HILO — Less than halfway into July, records — mostly for heat — have been falling on a near-daily basis somewhere in Hawaii.
While most of the state’s attention has been focused on Honolulu and Kahului, Maui, where 90-degree-plus days seem to be the norm as of late, Hilo also has quietly found its way into the record books.
For two days in a row, July 5 and 6, Hilo International Airport recorded afternoon high temperatures of 88 degrees, sweltering by Hilo standards. That broke the record for July 5 set in 1968 and tied the previous high for July 6 set in 2008.
In addition, the remnants of the former Hurricane Barbara, which passed the Big Island early this week, didn’t wreak the type of havoc seen last year when the rain from former Hurricane Lane pelted East Hawaii for four days straight, but the gauge at Hilo International Airport tallied 1.4 inches of rain on Monday. That broke the previous record of 1.27 inches set in 1967.
It doesn’t appear any record high temperatures are in the foreseeable future for Hilo.
The five-day forecast from the National Weather Service in Honolulu predicts afternoon highs of about 84 degrees today through Thursday.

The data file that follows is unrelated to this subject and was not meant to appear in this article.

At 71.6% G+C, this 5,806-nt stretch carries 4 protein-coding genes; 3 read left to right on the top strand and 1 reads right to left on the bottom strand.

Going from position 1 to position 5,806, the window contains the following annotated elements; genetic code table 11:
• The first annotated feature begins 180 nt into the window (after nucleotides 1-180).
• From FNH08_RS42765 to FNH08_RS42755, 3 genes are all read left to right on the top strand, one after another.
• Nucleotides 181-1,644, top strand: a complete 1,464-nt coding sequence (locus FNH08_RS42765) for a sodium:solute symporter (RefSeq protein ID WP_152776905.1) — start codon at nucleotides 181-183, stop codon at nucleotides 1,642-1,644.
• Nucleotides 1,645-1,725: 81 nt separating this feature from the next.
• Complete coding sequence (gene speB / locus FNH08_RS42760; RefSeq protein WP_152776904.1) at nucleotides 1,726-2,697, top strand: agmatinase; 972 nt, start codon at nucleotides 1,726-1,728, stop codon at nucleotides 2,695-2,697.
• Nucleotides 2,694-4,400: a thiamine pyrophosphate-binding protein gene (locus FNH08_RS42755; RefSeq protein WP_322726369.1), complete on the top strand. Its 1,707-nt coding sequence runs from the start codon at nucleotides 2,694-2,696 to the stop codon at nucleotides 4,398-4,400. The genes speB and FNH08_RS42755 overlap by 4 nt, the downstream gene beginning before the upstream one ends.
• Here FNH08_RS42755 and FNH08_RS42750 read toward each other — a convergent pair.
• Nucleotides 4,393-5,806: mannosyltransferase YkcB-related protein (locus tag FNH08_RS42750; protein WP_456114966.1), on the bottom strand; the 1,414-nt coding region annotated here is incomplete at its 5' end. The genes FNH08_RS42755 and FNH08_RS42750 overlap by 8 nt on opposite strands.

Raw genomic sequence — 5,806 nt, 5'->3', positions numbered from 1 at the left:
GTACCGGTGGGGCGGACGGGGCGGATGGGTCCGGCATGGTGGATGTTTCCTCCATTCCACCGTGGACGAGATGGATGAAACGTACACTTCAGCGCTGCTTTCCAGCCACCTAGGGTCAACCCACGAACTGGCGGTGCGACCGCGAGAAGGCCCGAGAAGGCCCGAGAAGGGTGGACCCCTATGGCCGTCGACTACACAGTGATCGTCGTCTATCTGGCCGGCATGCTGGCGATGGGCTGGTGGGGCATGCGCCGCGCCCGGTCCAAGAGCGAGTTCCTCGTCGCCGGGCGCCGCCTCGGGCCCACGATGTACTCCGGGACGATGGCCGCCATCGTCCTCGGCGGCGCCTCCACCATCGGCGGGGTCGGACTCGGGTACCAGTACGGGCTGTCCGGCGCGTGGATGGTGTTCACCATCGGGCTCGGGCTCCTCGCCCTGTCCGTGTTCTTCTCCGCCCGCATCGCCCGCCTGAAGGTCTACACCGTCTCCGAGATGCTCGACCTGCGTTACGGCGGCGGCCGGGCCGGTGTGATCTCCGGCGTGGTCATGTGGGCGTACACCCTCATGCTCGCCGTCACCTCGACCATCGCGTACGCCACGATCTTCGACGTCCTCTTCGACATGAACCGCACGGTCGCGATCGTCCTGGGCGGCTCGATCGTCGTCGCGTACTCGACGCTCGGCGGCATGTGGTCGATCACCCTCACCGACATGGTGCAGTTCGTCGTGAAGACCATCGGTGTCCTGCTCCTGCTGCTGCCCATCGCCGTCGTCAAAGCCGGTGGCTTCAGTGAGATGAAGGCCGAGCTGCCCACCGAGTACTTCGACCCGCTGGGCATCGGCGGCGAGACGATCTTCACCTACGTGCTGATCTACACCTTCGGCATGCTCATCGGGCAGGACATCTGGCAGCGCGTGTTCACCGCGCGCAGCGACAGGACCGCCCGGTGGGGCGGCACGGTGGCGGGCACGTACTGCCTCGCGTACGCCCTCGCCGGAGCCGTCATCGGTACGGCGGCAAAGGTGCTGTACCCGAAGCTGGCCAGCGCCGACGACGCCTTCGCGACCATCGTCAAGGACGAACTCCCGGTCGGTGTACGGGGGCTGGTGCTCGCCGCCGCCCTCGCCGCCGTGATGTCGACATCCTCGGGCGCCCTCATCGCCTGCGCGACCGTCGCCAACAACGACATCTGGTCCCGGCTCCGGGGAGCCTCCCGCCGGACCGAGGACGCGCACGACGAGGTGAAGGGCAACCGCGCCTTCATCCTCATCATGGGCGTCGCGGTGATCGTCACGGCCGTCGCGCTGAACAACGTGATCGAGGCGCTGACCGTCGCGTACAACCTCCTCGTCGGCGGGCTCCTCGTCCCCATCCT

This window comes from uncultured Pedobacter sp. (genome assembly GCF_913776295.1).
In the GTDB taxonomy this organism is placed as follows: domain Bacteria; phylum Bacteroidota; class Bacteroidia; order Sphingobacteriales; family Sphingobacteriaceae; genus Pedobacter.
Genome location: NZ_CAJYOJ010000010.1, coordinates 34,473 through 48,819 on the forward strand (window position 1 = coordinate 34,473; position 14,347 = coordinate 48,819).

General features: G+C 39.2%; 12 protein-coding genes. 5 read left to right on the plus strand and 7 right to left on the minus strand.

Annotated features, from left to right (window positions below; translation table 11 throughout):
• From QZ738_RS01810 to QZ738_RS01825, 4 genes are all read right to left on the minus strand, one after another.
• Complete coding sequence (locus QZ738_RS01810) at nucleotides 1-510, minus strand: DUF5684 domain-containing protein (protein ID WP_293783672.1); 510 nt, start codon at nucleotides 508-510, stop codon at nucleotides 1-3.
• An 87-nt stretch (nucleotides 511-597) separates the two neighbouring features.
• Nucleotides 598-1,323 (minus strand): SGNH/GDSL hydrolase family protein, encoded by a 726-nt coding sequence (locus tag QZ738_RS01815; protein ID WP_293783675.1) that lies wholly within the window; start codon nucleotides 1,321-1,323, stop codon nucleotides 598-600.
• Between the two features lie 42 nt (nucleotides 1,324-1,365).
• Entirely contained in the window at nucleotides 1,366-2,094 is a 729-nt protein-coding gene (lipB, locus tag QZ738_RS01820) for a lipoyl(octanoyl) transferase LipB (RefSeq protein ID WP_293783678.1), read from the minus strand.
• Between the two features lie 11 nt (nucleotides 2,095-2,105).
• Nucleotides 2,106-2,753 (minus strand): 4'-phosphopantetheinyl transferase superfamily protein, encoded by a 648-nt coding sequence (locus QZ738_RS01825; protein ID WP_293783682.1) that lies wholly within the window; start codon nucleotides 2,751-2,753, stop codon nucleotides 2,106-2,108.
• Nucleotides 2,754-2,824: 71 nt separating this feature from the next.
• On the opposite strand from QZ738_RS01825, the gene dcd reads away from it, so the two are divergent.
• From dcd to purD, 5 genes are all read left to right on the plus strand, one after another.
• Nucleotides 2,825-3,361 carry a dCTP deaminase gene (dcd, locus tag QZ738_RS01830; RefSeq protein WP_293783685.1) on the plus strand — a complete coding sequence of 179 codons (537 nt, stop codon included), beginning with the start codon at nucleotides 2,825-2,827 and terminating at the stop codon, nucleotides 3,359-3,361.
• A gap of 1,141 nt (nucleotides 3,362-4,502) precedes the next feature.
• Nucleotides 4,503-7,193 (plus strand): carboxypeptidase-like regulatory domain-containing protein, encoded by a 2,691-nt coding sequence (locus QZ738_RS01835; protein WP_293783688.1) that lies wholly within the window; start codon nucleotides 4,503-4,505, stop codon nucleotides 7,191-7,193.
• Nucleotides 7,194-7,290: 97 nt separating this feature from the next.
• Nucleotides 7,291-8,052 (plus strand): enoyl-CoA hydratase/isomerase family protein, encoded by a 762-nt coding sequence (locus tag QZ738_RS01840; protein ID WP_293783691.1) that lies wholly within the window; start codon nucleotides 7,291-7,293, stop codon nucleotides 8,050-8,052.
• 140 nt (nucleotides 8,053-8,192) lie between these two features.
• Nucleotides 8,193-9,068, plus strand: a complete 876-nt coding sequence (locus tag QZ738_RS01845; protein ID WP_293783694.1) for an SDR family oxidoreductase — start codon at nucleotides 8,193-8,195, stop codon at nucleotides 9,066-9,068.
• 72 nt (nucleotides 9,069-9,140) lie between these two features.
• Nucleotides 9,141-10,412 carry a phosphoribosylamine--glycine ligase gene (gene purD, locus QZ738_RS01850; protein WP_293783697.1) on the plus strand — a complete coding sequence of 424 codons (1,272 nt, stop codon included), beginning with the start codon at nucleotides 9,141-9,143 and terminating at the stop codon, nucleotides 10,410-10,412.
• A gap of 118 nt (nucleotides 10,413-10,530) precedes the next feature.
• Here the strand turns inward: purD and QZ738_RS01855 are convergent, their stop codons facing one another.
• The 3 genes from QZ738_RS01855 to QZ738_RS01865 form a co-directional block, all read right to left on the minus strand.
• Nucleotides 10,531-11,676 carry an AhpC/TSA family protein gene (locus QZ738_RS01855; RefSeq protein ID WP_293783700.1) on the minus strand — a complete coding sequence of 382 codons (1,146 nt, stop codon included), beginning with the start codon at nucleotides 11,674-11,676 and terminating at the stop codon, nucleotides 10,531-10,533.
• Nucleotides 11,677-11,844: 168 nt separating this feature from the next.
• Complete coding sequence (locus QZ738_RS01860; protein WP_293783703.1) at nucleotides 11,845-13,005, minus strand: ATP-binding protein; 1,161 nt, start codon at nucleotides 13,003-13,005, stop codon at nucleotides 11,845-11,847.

Some scattered showers also are in the forecast, mostly during the nighttime hours. The chances of rain, according to the forecast, increase later in the week, with an 80% chance of showers predicted from Tuesday night through Friday. Those showers are predicted to be relatively light, however — between a tenth and a quarter of an inch.
A month into hurricane season, there have been three named tropical cyclones already in the Pacific — Hurricanes Alvin and Barbara and Tropical Storm Cosme, all of which have faded into history.
As of late Friday afternoon, forecasters at the Central Pacific Hurricane Center were tracking Tropical Depression Four-E. At 5 p.m., Four-E was located about 355 miles southwest of Manzanillo, Mexico, packing maximum sustained winds of 35 mph moving to the west-northwest at 13 mph. That movement is expected to last through today, with a westerly turn on Sunday.
Little change in strength is forecast during the next 48 hours but the cyclone could become a short-lived tropical storm sometime today, according to forecasters. It is expected to weaken by tonight and to become a remnant low-pressure system by Sunday, with no effect on island weather.
Email John Burnett at email@example.com.